National Arts Centre – Careers in Music

Dancing Owl spoke to Stefani Truant, the Assistant Artistic Administrator at the National Arts Centre (NAC) Music Department, about her musical experiences and about career opportunities in the music industry that you may not have considered.


What has your experience been working at the National Arts Centre (NAC)?


It’s been a great experience. It’s a lot of fun working for Canada’s NAC and the NAC orchestra. Working with Pinchas Zukerman is quite incredible. Knowing him as a world class violinist and then getting to know him as a conductor and as a person has been phenomenal. It’s an excellent experience. We put on fantastic concerts and it’s a privilege to be a part of everything that we do here.


What have you learned from working with Mr. Zukerman?


To roll with the punches! It’s like with any artist. You get to know their personality and learn to work with them. Mr. Zukerman is wonderful to work with. He is really insightful and forward thinking. He is not just thinking of where we are now, he is thinking years from now and how to get us to where we should be. He is very forward thinking in terms of technology and his use of technology. He already uses video broadband conferencing to teach students from Ottawa and students at the Manhattan School of Music. And he’s done Master Classes like that with Helsinki. So he’s wonderful and I’m constantly fascinated. I learn so much from him every day.


What is he like as a conductor?


He’s a great conductor. Because he knows the performance aspect so well from having played as a soloist for so long, he knows exactly what he wants from the orchestra and how to draw it out of them – the sound in particular. He always works hard with the strings. As a result, we have a beautiful string sound. It’s very rich and vibrant.


What motivated you to pursue a career in music?


Even going back to high school, I always knew I wanted to have a career in music. In university I did a degree in performance. On graduating I asked myself: “Do I want to work as a performer? Do I want to be a symphony musician? What do I want to do?”. And by asking that question, I realized that a career as a performer was not right for me. Being a performer is a very difficult road to choose. You’re constantly going through auditions, especially as a symphony musician. So I decided the next best thing, and the best thing for me, was to help produce concerts and work from back stage. That’s how I started working with the orchestra.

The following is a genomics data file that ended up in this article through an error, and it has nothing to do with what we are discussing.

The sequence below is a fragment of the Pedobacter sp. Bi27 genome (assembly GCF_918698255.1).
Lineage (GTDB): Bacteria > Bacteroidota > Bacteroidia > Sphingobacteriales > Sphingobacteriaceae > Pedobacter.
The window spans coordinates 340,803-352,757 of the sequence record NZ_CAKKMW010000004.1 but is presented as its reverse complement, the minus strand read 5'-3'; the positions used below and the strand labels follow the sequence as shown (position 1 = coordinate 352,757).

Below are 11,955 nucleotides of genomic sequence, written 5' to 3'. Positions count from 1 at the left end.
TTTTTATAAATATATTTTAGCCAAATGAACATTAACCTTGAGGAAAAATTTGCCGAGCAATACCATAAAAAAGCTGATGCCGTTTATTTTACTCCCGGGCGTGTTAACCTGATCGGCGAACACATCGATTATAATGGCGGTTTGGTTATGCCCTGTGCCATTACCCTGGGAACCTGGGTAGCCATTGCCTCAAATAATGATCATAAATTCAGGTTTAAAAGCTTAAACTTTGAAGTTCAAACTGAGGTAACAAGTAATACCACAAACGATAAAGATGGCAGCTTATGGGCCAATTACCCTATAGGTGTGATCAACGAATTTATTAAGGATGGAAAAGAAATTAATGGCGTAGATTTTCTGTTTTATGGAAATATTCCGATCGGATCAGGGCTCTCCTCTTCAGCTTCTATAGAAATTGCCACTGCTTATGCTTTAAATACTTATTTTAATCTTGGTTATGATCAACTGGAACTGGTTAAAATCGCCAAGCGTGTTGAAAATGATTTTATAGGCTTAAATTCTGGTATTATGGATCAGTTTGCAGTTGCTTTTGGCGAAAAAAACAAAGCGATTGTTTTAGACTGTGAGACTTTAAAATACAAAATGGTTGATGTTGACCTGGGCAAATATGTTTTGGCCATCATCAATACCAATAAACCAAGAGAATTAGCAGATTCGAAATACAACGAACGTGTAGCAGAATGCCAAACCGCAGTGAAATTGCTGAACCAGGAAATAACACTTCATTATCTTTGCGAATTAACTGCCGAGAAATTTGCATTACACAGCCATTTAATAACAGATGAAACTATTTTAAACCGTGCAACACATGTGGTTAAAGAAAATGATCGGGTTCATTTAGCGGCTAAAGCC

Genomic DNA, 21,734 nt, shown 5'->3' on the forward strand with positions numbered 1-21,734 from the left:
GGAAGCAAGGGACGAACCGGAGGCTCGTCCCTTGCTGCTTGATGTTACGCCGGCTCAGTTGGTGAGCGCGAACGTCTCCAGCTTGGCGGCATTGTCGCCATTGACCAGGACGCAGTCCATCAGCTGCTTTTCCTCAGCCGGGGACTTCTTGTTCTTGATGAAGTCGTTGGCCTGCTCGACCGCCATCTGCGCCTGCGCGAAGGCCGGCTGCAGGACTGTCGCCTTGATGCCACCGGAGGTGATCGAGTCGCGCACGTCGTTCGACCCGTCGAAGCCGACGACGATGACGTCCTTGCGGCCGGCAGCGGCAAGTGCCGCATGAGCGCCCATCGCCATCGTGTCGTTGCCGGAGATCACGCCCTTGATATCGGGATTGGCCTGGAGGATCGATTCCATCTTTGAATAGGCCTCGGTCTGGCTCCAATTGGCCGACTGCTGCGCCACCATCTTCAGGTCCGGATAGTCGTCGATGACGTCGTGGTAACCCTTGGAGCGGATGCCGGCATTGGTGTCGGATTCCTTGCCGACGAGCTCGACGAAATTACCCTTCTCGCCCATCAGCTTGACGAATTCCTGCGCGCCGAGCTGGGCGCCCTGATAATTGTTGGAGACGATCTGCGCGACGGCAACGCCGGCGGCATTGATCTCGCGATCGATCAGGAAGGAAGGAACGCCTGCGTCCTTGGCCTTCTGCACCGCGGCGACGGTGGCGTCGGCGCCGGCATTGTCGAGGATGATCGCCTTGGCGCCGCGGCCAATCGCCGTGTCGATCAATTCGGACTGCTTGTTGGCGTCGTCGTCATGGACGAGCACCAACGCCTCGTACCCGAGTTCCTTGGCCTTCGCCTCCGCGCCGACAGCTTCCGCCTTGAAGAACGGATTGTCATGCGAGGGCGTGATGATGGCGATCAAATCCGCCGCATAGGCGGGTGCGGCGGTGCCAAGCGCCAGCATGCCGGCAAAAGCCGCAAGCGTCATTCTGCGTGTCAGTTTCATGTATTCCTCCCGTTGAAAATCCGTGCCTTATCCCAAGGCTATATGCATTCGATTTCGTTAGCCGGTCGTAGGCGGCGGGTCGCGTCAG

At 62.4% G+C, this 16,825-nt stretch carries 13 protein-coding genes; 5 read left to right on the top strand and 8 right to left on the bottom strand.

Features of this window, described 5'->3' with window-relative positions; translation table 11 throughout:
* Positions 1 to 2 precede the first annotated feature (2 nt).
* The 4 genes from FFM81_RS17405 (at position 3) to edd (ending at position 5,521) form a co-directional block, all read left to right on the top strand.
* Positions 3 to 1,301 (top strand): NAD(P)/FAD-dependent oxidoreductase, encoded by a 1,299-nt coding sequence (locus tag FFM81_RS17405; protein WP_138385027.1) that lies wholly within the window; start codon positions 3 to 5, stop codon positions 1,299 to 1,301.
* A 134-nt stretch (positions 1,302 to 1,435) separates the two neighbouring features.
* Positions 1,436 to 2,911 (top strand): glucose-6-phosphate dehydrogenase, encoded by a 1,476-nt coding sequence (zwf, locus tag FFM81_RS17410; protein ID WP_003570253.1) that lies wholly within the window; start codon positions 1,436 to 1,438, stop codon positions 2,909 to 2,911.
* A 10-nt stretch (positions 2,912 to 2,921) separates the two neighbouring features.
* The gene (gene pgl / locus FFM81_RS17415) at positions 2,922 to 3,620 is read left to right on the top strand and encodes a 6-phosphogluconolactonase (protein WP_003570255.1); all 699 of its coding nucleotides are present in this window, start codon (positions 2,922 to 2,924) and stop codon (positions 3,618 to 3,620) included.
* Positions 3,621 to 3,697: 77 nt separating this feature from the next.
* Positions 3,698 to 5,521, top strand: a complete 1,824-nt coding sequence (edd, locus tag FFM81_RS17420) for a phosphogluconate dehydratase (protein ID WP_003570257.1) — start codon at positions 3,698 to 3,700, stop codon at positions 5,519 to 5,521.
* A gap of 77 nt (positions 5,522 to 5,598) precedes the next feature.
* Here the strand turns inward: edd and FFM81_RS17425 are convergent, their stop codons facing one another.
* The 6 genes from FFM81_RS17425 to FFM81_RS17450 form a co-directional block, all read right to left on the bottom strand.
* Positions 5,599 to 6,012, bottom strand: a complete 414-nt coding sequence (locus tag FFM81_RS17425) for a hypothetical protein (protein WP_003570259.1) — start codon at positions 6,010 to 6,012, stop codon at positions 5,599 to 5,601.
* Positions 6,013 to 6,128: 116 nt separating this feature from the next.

Why is it important for a country to have a national orchestra?


It’s important to have that identity, to have a national orchestra that everyone knows represents Canada and is a national representation of Canada not only internationally abroad but also within Canada as well. There needs to be a national institution that champions music and composers from the smallest town in BC to the smallest town in Nova Scotia or Newfoundland. That’s why I think that it’s important to have a national orchestra.


Why has the NAC made it a priority to being more musical education to youth?


Musical education is very important to everyone, as all of us will attest to, from musicians in the orchestra to someone like me who started playing the flute in grade seven.  Music education is important and youth education is the future of Canada. If we don’t have that ground work started, then it will all die out and we won’t have it any more. So that’s why it’s very important. The orchestra, English theatre, French theatre and dance all have youth education initiatives.


How does music make your life better and what does learning music do in general for people?


Music, in general, increases the happiness in life. It elevates your mood. Whether it’s pop, classical, electronic or whatever, it can do so much for feeling good. For me, my classical training started when I was a young girl. I became hooked on classics. Music is my life right now. It’s what I do all day. I’d be sad if I went a whole day without any music in it.


What career opportunities in the music industry exist that teens may not have already considered?


Certainly, I know I never thought that working for an orchestra was a job that I could have, yet here I am. But I think that nowadays with all of the developments in technology there are so many more opportunities - working for orchestras, working within studios, recording music, doing computer based work. There are so many more opportunities that exist now. Some of the courses that are taught today in universities and colleges didn’t exist when I was in university 15, 20 years ago. The evolution is amazing. Now, it’s like the world is your oyster - especially in terms of what’s available in the music industry as its constantly evolving and changing.


Thank you Ms. Truant for those wonderful insights! It was great talking to you.

This transcript has been abridged and edited slightly to improve readability.